Monitoring & Mitigation
Here’s how weed scientists monitor herbicide resistance and develop systems to mitigate the development and spread of resistant weeds.
Monitoring and mitigation is an important aspect of managing herbicide resistance in weeds. Detecting resistance early, understanding its scope in an area and limiting the spread are all important steps in managing the risk.
Public and private weed scientists monitor herbicide-resistant weed populations for early detection and to monitor the scope of the problem.
Monitoring methods include:
● Field surveys, where seeds are collected and tested using bioassays;
● Market research surveys of farmers and weed scientists;
● Tracking herbicide performance complaints.
Monitoring programs vary depending if the monitoring is reactive or proactive. Both have different goals, challenges and levels of success. See more detailed examples in the full text of the paper.
Identifying herbicide resistance early is difficult. Through the first few years of selection, resistant weeds only make up a small proportion of the total weed populations. These ‘escapes’ may be mistaken for weather, application or herbicide performance issues. The question of resistance may not arise until 30-40% of the population is resistant. At that point a complaint on performance by the farmer might be the first step in identifying a resistant population and developing a plan to mitigate the issue.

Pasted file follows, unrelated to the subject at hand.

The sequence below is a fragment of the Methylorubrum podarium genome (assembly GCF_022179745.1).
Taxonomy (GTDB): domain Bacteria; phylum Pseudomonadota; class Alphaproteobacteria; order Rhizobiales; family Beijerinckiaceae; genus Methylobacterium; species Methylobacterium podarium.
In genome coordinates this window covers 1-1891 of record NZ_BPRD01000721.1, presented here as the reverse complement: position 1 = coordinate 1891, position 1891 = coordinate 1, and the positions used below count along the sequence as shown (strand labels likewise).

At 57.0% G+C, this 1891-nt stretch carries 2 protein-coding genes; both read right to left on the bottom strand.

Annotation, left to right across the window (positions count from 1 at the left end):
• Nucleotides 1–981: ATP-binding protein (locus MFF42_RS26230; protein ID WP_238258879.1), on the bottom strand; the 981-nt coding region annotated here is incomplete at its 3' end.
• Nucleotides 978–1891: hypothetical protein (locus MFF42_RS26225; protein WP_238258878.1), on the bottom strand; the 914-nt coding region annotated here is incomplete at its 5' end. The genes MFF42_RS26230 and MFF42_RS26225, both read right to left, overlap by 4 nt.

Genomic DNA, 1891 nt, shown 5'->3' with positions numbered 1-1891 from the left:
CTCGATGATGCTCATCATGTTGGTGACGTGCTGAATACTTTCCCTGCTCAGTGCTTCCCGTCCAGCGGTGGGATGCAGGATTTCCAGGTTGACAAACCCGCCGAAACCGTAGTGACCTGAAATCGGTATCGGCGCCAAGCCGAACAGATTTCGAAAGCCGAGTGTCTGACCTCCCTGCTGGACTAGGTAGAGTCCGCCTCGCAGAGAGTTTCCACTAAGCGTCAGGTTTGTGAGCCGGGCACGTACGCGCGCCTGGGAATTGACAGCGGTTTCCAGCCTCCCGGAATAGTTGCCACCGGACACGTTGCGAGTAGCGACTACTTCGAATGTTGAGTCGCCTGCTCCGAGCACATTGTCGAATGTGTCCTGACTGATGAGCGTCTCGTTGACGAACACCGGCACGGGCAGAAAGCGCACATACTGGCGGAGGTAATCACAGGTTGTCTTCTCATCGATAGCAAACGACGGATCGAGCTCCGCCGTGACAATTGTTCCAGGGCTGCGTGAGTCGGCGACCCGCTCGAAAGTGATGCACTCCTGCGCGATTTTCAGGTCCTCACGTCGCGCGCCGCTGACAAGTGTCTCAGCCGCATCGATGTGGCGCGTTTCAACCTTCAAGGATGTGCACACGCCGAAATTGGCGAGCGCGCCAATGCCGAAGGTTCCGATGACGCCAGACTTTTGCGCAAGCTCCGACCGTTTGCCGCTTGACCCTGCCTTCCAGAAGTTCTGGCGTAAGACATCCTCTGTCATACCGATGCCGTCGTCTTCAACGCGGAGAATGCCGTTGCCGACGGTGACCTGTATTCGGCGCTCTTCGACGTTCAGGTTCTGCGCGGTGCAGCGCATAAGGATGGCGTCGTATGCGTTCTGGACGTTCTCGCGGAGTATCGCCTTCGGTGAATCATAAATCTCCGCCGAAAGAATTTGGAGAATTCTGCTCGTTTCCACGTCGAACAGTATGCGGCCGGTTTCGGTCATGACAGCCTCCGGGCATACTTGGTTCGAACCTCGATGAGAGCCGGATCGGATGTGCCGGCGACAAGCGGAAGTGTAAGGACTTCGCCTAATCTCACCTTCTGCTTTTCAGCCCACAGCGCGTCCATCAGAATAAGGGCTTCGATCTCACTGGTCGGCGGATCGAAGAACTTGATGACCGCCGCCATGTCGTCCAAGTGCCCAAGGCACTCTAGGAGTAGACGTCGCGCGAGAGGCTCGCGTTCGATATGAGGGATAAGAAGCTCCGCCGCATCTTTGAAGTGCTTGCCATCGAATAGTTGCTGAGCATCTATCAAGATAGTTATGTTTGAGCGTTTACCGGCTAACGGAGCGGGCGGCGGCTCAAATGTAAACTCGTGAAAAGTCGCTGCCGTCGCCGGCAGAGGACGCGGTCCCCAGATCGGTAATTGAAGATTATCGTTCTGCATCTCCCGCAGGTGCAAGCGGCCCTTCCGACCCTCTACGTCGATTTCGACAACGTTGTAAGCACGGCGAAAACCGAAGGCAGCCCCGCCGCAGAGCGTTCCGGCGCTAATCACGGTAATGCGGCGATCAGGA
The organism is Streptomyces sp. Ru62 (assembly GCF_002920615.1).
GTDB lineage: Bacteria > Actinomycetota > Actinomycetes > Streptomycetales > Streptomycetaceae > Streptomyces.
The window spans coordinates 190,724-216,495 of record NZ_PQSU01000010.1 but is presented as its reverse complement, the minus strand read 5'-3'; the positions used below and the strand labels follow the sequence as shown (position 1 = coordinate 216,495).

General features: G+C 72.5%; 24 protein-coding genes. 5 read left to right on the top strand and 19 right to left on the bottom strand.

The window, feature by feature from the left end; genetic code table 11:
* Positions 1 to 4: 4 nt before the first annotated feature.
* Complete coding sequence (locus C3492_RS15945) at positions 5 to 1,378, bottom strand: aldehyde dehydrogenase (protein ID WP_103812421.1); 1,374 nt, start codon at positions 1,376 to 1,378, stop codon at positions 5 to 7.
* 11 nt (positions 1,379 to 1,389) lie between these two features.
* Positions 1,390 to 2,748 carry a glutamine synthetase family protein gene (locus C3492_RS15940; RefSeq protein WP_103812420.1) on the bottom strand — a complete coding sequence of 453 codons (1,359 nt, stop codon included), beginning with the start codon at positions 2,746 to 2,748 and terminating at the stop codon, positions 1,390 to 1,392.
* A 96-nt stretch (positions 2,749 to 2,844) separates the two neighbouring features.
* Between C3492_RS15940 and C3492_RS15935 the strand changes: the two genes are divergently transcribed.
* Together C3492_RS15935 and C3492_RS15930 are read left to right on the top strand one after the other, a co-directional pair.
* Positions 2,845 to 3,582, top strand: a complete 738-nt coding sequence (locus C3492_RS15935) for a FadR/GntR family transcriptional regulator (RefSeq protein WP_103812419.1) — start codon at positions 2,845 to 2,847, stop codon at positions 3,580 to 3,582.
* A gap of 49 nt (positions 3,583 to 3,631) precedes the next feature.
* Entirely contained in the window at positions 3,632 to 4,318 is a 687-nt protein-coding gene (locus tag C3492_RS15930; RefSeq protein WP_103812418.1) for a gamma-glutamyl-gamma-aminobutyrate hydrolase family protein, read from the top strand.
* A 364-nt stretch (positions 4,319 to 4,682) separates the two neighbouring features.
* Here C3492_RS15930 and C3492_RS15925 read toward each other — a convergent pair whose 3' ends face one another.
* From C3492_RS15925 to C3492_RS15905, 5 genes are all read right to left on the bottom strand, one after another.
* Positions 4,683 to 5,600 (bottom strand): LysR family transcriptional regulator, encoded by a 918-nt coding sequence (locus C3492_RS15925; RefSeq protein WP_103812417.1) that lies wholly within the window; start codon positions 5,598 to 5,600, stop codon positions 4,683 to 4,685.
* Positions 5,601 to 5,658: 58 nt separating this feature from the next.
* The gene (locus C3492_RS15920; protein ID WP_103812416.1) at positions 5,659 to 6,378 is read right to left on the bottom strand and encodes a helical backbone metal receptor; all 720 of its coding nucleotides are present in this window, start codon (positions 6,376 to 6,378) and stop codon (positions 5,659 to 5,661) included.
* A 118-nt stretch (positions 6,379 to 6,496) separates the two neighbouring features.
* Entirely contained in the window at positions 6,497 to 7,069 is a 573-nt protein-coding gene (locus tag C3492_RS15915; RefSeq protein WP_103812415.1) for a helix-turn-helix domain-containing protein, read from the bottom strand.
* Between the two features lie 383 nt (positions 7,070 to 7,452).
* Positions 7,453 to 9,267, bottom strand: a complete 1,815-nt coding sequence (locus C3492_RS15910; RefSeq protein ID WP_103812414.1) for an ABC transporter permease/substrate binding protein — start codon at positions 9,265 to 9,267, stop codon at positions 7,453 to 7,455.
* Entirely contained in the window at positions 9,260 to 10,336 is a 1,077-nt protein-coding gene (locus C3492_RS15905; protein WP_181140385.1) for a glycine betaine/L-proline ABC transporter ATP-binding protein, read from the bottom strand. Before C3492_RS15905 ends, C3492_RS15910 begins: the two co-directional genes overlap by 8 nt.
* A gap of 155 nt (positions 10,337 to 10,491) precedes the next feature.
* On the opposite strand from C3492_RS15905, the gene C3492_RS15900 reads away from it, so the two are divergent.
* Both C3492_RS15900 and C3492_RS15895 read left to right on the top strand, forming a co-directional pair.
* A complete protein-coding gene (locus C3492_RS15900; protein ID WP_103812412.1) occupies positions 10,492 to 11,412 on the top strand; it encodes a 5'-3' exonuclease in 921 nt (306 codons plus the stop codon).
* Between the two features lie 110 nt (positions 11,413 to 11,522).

Differences in monitoring
While the objectives of monitoring herbicide resistance are similar to insecticide and fungicide resistance monitoring, enough issues exist to make monitoring approaches different. Differences in insect/disease mobility, the time between generations and how resistance genes are inherited mean monitoring systems are also different.
Mitigating resistance development
When resistant weed populations are detected, steps can be taken to reduce the impact that resistance has. With weed seed bank dynamics and seed dormancy, eradication is generally not feasible. Mitigation focuses on preventing further spread and development.
Successful mitigation typically relies on education, training and the implementation of Best Management Practices (BMPs).
Download our report Monitoring and Mitigation of Herbicide Resistance: Global Herbicide Resistance Committee (HRAC) Perspectives for more information.
Monitoring and Mitigation of Herbicide ResistanceDownload PDF (1.14MB)